Estimating Person-Centered Treatment (PeT) Effects Using Instrumental Variables
This paper builds on the methods of local instrumental variables developed by Heckman and Vytlacil (1999, 2001, 2005) to estimate person-centered treatment (PeT) effects that are conditioned on the person's observed characteristics and averaged over the potential conditional distribution of unobserved characteristics that lead them to their observed treatment choices. PeT effects are more individualized than conditional treatment effects from a randomized setting with the same observed characteristics. PeT effects can be easily aggregated to construct any of the mean treatment effect parameters and, more importantly, are well-suited to comprehend individual-level treatment effect heterogeneity. The paper presents the theory behind PeT effects, studies their finite-sample properties using simulations and presents a novel analysis of treatment evaluation in health care.
The author acknowledges support from the National Institute of Health Research Grants, RC4CA155809 and R01CA155329. The author acknowledges helpful comments from seminar participants at the Department of Economics at the University of Washington. The author thanks John Gore and Edward Vytlacil for their comments on an earlier version of the paper and takes responsibility on all errors in the paper. Excellent programming assistance from William Kreuter is acknowledged. This study used the linked SEER-Medicare database. The interpretation and reporting of these data are the sole responsibility of the authors. The authors acknowledge the efforts of the Applied Research Program, NCI; the Office of Research, Development and Information, CMS; Information Management Services (IMS), Inc.; and the Surveillance, Epidemiology, and End Results (SEER) Program tumor registries in the creation of the SEER-Medicare database The collection of the California cancer incidence data used in this study was supported by the California Department of Public Health as part of the statewide cancer reporting program mandated by California Health and Safety Code Section 103885; the National Cancer Institute's Surveillance, Epidemiology and End Results Program under contract N01-PC-35136 awarded to the Northern California Cancer Center, contract N01-PC-35139 awarded to the University of Southern California, and contract N02-PC-15105 awarded to the Public Health Institute; and the Centers for Disease Control and Prevention's National Program of Cancer Registries, under agreement #U55/CCR921930-02 awarded to the Public Health Institute. The ideas and opinions expressed herein are those of the author(s) and endorsement by the State of California, Department of Public Health the National Cancer Institute, and the Centers for Disease Control and Prevention or their Contractors and Subcontractors is not intended nor should be inferred. The authors acknowledge the efforts of the Applied Research Program, NCI; the Office of Research, Development and Information, CMS; Information Management Services (IMS), Inc.; and the Surveillance, Epidemiology, and End Results (SEER) Program tumor registries in the creation of the SEER-Medicare database.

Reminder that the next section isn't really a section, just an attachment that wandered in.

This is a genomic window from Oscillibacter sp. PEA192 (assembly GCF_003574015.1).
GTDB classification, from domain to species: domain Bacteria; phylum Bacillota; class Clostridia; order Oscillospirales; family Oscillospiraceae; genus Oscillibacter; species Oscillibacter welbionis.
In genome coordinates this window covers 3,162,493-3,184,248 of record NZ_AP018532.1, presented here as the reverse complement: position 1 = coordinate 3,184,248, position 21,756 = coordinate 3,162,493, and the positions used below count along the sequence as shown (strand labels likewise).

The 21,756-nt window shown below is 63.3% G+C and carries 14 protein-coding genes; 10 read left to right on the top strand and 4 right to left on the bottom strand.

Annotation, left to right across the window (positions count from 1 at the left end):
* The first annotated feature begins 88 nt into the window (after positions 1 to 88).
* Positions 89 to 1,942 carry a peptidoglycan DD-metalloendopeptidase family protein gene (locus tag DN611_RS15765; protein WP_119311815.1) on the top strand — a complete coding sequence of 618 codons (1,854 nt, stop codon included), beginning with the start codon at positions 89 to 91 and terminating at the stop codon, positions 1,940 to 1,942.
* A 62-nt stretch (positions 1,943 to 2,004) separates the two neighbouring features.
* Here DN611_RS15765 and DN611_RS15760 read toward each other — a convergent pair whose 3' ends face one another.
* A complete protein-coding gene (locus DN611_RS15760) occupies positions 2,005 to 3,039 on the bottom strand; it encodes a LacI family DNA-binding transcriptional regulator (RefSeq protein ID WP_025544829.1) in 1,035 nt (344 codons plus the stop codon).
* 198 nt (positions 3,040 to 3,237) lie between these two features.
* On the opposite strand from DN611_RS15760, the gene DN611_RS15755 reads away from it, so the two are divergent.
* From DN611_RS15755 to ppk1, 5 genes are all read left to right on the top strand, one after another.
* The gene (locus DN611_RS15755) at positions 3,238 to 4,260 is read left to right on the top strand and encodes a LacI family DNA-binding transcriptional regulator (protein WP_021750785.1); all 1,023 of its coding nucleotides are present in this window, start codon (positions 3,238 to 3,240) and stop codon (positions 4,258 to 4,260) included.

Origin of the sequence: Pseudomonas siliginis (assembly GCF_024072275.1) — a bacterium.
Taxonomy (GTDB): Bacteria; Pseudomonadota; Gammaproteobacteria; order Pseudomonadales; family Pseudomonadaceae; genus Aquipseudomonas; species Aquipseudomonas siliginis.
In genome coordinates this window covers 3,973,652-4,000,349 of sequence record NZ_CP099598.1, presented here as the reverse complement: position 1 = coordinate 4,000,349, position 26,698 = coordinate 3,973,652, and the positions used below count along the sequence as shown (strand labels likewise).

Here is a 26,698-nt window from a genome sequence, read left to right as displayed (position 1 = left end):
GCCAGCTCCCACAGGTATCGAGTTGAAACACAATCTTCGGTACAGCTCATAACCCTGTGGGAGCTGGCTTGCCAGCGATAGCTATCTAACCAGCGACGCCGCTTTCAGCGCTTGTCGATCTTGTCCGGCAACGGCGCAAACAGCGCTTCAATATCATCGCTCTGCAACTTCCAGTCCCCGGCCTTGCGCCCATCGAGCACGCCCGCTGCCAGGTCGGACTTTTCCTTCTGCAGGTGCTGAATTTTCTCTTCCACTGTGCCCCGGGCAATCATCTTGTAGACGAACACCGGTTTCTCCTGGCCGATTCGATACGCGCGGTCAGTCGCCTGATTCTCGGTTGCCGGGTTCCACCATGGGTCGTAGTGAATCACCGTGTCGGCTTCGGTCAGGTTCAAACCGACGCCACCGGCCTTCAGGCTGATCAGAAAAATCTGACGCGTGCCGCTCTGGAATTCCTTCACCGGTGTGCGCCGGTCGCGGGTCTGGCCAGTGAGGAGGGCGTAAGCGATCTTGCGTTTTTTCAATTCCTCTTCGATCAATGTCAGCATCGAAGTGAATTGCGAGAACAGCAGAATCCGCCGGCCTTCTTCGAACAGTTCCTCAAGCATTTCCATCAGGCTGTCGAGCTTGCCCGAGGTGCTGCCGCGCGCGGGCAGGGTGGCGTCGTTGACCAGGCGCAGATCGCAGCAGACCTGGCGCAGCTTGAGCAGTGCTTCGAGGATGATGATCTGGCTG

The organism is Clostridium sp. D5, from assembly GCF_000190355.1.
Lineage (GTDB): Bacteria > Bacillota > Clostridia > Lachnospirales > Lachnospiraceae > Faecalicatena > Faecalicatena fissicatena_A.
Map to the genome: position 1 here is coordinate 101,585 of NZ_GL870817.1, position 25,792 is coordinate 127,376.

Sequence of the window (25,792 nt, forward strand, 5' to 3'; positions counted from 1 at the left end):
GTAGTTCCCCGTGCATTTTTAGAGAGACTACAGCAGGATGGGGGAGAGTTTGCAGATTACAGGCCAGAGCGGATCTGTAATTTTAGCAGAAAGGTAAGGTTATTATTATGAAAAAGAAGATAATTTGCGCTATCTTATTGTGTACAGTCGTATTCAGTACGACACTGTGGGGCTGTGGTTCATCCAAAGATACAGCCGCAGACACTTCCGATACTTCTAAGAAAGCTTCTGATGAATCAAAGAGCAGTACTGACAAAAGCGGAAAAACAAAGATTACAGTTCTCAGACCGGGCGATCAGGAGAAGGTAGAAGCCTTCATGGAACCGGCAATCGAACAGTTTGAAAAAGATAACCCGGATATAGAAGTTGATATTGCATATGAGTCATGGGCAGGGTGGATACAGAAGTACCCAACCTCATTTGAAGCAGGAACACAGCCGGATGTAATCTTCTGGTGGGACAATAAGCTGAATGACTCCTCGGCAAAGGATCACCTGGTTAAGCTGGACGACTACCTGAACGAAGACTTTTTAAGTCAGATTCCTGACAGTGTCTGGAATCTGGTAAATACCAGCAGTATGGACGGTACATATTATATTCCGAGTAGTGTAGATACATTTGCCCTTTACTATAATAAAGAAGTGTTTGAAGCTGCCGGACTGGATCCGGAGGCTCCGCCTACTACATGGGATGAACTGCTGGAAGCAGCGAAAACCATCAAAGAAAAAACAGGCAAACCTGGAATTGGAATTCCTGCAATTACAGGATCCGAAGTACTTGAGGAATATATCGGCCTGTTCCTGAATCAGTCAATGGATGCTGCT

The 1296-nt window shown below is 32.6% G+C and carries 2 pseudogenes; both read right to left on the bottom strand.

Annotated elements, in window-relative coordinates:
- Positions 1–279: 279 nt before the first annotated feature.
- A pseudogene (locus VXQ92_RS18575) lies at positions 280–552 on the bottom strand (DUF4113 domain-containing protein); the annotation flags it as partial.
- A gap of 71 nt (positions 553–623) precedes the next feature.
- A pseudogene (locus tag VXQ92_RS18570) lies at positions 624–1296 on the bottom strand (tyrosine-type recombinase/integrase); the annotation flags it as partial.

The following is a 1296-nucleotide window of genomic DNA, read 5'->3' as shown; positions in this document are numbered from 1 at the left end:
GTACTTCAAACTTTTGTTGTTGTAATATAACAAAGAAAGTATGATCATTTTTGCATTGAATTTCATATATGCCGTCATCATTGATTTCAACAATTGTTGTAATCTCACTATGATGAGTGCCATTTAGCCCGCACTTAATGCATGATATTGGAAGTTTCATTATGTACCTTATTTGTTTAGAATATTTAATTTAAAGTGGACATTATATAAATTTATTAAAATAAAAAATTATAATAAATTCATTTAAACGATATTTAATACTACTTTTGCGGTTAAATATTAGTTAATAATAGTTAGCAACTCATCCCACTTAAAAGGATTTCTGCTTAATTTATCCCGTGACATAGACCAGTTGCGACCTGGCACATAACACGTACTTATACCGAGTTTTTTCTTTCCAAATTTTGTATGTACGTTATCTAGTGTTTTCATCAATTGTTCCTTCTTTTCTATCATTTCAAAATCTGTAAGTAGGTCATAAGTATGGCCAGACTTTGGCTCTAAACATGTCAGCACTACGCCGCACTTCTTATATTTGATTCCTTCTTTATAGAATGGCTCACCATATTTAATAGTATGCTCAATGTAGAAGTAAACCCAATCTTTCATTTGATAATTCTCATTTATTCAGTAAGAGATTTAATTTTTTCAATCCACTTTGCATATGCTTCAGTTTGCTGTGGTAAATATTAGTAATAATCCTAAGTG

Basu A. Person-Centered Treatment (PeT) effects using instrumental variables: An application to evaluating prostate cancer treatments.. 2012 National Bureau of Economic Research Working Paper No w18056. Journal of Applied Econometrics 2014; 29:671-691.